Today in Europe there is a growing trend toward establishing venture-capital funds that are sourced exclusively by a major corporation.
Some big pharmaceutical firms have recognized the potential rewards for nurturing small start-up firms—namely, novel IP—and have begun putting together modest funds of their own to pursue them.
But the going so far is low. Although complete data are not yet available, anecdotal information has shown that the aggregate financial commitment to date has generally been limited, and the volume of these funds has yet to break the double-digit million-dollar barrier.
To be sure, this has been a learning phase for these corporations as they slowly begin investigating and creating funds, and the corporate culture is slowly coming around to them.
Playing the Game
So how do you, an entrepreneur in the -omics sector, take advantage of this new trend in financing? First of all, in order to gain access to these resources, you must have an idea of the kinds of objectives these new fund managers are nursing.
Unlike traditional VC funds, which seek relatively quick financial returns from their investments, corporate funds are generally in it for the long haul. Financial returns in this game are expected more in the long run than in the short term since venture capital is regarded as just one tool—together with classic in-house R&D and direct partnerships or acquisitions—in general business development.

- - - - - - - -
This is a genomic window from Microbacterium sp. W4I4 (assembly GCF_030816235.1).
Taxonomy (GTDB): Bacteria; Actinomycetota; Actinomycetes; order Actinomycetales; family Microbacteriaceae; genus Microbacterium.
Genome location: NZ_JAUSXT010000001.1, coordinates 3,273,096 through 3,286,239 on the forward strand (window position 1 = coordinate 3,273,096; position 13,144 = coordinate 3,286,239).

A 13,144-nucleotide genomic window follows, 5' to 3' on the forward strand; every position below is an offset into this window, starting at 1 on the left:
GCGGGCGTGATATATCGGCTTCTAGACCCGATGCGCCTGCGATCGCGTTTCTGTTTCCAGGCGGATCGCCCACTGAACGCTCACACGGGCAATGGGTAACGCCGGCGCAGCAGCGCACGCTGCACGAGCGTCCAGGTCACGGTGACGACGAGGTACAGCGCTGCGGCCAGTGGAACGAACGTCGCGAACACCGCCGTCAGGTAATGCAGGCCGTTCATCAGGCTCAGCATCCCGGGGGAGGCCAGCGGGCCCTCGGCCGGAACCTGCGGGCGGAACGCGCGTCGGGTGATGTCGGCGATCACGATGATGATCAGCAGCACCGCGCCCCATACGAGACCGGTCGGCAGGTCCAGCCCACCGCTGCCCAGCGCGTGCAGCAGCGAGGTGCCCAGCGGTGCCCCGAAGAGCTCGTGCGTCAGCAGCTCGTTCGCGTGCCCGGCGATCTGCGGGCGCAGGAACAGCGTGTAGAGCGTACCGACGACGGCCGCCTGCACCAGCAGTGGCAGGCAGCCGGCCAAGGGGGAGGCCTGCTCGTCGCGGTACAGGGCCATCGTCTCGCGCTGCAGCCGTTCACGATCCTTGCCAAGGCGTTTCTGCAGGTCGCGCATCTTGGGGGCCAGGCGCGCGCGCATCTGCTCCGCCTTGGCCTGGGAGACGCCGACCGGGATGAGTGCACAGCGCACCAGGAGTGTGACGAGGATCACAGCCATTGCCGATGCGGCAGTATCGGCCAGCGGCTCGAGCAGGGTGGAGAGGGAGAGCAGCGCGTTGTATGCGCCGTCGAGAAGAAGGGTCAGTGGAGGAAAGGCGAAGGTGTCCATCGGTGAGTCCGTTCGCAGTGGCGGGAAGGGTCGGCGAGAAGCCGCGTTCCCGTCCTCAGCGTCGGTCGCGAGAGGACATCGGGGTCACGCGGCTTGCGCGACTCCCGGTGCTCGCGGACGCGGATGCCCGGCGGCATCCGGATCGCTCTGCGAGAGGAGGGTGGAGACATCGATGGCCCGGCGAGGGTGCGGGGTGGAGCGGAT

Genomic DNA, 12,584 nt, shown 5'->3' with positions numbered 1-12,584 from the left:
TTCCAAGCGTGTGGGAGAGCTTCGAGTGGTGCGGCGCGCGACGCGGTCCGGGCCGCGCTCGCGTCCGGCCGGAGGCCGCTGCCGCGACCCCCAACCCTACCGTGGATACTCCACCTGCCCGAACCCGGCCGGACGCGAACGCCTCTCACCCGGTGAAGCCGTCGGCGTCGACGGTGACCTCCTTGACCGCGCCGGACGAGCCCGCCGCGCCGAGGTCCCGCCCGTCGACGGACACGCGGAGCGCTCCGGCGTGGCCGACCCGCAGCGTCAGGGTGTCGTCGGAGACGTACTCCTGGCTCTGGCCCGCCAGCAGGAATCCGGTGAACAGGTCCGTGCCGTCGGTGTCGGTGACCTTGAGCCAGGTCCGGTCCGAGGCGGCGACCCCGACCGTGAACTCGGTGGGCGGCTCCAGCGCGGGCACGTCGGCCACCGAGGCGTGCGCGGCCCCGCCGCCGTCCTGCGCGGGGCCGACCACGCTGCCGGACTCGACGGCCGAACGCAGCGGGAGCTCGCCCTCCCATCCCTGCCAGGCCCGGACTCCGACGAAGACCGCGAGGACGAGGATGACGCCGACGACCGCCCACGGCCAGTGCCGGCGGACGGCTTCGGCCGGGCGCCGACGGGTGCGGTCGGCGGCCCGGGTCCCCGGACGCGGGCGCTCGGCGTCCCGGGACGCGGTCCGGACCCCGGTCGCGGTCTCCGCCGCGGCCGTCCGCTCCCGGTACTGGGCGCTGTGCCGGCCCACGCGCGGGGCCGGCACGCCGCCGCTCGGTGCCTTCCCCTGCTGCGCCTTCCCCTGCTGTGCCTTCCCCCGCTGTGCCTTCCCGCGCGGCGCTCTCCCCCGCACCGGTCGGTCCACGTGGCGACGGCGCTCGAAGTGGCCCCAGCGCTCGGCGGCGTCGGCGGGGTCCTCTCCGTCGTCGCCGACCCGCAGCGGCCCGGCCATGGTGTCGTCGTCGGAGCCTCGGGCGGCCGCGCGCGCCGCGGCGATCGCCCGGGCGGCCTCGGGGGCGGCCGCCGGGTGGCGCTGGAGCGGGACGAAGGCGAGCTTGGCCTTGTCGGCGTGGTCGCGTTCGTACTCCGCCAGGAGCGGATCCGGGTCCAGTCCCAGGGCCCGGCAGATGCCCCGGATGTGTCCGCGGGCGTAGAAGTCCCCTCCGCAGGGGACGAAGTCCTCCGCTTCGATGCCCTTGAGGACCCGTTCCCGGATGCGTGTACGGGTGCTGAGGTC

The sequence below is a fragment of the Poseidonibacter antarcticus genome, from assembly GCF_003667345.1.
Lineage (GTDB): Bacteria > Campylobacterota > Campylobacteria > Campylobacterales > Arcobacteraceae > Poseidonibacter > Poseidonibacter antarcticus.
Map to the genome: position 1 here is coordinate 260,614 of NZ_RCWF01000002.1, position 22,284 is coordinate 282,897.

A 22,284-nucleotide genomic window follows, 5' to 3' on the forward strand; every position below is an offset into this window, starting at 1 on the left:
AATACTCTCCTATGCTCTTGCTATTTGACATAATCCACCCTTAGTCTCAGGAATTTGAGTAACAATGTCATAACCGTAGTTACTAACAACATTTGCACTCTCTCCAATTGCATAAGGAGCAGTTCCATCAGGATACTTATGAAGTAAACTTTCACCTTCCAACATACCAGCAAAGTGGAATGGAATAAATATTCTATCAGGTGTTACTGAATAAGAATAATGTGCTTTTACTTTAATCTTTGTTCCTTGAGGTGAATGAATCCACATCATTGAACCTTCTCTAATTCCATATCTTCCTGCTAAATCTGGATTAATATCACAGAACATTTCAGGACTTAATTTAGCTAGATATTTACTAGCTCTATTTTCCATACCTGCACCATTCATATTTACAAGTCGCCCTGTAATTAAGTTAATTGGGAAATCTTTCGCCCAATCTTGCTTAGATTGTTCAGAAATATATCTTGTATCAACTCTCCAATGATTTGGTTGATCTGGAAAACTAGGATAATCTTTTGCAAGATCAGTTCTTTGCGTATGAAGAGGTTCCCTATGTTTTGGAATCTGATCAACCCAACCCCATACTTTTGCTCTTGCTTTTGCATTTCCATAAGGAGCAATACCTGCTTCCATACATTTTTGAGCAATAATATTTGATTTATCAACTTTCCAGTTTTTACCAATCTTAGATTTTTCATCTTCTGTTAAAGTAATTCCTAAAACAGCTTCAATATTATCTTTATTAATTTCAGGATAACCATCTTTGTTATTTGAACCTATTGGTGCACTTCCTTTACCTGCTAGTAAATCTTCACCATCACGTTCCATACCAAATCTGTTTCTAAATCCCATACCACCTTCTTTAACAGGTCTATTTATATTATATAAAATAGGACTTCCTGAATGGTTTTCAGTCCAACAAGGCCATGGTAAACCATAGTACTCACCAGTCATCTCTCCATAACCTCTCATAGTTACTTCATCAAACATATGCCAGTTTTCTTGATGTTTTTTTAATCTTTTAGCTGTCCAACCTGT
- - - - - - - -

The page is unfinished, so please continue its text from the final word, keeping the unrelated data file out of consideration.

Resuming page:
Furthermore, corporate VC funds, which traditionally are managed independently of the corporation, enable large companies to capture more opportunities and diversify the risks associated with new-business development. Many corporations also acutely understand that in-house VC funds can help them gain early access to the new ideas, services, and technologies that may be incubating in your lab, which they know can grant them a head start with potentially profitable IP.
These characteristics also will likely change the overall VC environment, and well-established traditional players will have to compete vigorously with the corporate funds.
Corporate funds have some direct inherent advantages over traditional VC funds: they don’t have to spend time raising funds; they can lean on in-house expertise and existing networks between the corporation and the academic world when it comes to due-diligence; and corporate funds' portfolio companies may have better access to collaborations with the funding corporation. Finally, the structure of the new corporate funds—specifically, their independence from the overall company—ensures greater room within which the portfolio company can operate.
Still, it remains to be seen if these corporate funds will eventually engender lower or higher financial returns than traditional VC funds.
Gunnar Weikert is the CEO of Inventage, a venture capital fund based in Dusseldorf, Germany. Until recently he was global head of physiomics at Bayer, where he negotiated deals with Millennium, Lion Bioscience, and CuraGen. You can e-mail him at [email protected] .
TrendSpotter is a weekly column that focuses on how trends in politics, patent law, and the US and European markets affect the genomics industry. The column appears every Friday. Next week, Rochelle K. Seide and Michelle LeCointe, from the law firm Baker Botts, will write about current trends in biotechnology patents and licensing.
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